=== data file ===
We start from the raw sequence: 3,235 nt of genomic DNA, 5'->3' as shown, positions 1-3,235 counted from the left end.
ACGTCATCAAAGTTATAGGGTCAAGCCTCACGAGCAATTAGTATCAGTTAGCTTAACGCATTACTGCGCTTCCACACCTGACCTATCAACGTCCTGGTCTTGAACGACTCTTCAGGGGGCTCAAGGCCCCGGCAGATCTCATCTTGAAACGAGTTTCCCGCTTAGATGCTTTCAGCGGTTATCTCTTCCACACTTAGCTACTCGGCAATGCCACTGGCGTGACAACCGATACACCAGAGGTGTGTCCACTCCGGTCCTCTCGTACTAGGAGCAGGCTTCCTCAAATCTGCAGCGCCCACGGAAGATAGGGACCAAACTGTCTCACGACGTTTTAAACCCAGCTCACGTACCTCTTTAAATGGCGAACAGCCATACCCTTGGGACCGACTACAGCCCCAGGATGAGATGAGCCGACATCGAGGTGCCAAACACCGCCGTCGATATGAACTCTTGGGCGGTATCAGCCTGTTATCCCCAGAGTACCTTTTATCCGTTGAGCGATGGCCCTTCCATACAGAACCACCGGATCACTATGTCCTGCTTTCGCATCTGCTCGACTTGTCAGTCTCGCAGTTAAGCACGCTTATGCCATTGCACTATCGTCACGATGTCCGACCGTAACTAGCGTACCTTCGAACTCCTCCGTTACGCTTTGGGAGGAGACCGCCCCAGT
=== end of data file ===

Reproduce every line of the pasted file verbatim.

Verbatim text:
We start from the raw sequence: 3,235 nt of genomic DNA, 5'->3' as shown, positions 1-3,235 counted from the left end.
ACGTCATCAAAGTTATAGGGTCAAGCCTCACGAGCAATTAGTATCAGTTAGCTTAACGCATTACTGCGCTTCCACACCTGACCTATCAACGTCCTGGTCTTGAACGACTCTTCAGGGGGCTCAAGGCCCCGGCAGATCTCATCTTGAAACGAGTTTCCCGCTTAGATGCTTTCAGCGGTTATCTCTTCCACACTTAGCTACTCGGCAATGCCACTGGCGTGACAACCGATACACCAGAGGTGTGTCCACTCCGGTCCTCTCGTACTAGGAGCAGGCTTCCTCAAATCTGCAGCGCCCACGGAAGATAGGGACCAAACTGTCTCACGACGTTTTAAACCCAGCTCACGTACCTCTTTAAATGGCGAACAGCCATACCCTTGGGACCGACTACAGCCCCAGGATGAGATGAGCCGACATCGAGGTGCCAAACACCGCCGTCGATATGAACTCTTGGGCGGTATCAGCCTGTTATCCCCAGAGTACCTTTTATCCGTTGAGCGATGGCCCTTCCATACAGAACCACCGGATCACTATGTCCTGCTTTCGCATCTGCTCGACTTGTCAGTCTCGCAGTTAAGCACGCTTATGCCATTGCACTATCGTCACGATGTCCGACCGTAACTAGCGTACCTTCGAACTCCTCCGTTACGCTTTGGGAGGAGACCGCCCCAGT